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Nonprofit turns to to replace tape backup

When nonprofit Cook Inlet Tribal Council sought to replace their offsite tape backup, the organization turned to's DataProtect SaaS.

When the nonprofit Cook Inlet Tribal Council (CITC) sought a replacement for their offsite tape backup, the organization turned to's DataProtect SaaS product for backup, disaster recovery and archiving, according to systems administrator Luke Bair.

"The support we have received from Zetta has been great so far. The techs were able to resolve all of my problems, which were mostly during initial setup, and I was very pleasantly surprised to find suggestions we had made had been later implemented in the product. So far, Zetta DataProtect is one of the easiest [backup programs] to maintain and modify for the price," said Bair.

The nonprofit Cook Inlet Tribal Council, based in Anchorage, Alaska, offers services for local Alaska Native and Native American populations that include education, training and employment, according to the CITC website. CITC relies on Windows and VMware for 50 virtual machines and needed to back up more than 2.5 TB of data, the company said.

According to, DataProtect is aimed at small and medium-sized businesses, managed service providers and other organizations, and integrates local and offsite backup, archiving, and DR functionality into one product.

"Tape was our offsite backup medium, so we backed up everything every day, taking the tapes offsite each week. We had 12-16 tapes storing 800 GB of data on a typical weekend backup," said Bair, who noted that those backups include audio-video data, office documents, databases and VMware server data.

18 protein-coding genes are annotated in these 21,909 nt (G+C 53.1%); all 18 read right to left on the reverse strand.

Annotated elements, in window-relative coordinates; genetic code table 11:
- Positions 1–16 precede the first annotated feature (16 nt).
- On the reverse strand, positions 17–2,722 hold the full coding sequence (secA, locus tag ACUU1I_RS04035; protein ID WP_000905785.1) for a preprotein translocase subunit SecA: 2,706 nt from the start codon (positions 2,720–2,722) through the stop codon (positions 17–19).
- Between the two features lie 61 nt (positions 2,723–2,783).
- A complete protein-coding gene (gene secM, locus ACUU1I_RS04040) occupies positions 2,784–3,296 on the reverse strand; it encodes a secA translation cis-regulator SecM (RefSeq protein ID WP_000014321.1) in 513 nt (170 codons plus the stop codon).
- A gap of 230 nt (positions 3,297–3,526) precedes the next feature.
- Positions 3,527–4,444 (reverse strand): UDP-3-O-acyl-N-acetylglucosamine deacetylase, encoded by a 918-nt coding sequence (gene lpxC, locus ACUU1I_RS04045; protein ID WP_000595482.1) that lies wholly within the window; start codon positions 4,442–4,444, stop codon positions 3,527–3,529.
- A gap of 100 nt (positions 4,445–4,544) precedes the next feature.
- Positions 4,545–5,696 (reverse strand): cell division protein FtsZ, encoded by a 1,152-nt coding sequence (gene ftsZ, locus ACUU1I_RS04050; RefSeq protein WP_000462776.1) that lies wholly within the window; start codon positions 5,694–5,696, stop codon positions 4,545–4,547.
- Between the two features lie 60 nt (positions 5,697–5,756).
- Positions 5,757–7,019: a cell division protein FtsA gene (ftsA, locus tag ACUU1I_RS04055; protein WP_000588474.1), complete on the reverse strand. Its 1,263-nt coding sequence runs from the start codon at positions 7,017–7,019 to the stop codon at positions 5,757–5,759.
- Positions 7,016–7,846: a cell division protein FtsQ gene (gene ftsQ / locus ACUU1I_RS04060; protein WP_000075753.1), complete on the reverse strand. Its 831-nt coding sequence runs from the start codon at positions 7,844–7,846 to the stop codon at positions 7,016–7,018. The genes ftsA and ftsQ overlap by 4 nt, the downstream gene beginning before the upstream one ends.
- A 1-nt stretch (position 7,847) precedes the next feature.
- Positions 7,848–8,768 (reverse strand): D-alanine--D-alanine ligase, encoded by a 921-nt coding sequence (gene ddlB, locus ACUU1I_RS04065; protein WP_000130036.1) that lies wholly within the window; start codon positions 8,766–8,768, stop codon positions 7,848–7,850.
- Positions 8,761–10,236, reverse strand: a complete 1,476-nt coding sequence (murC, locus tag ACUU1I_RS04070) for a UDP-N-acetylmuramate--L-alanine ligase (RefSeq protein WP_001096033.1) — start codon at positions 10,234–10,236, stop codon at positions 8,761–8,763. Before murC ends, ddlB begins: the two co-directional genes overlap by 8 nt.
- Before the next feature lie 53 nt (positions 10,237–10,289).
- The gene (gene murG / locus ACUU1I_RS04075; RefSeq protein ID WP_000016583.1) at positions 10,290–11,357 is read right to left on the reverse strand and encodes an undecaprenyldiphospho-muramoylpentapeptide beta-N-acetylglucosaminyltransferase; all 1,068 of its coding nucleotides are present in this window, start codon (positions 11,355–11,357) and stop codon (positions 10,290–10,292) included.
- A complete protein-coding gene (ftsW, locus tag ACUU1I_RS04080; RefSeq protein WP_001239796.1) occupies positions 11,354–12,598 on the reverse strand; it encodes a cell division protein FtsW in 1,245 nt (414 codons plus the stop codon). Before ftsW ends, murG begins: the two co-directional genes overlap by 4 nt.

Bair said they sought a faster recovery time and to move away from tape as a backup medium.

"Most admins know the problems with tape. Tapes are slow and have a tendency to be unreliable, and consume time to swap and transport," Bair said.

He said CITC has a secondary NetApp filer located on-site in a separate building with a high-speed connection to their primary datacenter, and keeps about three months of snapshots handy on the secondary NetApp for easy restore, along with some longer-term backup to disk jobs.

He said stood out because of cost and how the SaaS could be integrated into their environment.

"It was inexpensive, had true incremental-forever backup and was able to leverage the original snapshot capability of our NetApp, meaning we did not need to copy the data locally to a Windows/Linux server to achieve incremental-forever backups," said Bair, who declined to say how much CITC paid for the product.

He's been satisfied with, although "the only feature that I found lacking is the ability to set one [full] backup job per month, or quarterly/yearly backups," he said, adding that workarounds are available.

CITC did consider other alternatives, but Bair said those products required anything from having an agent on a server that could only back up the local drives of that server, to purchasing an expensive third-party server box that would copy the data locally and then mirror it to the cloud.

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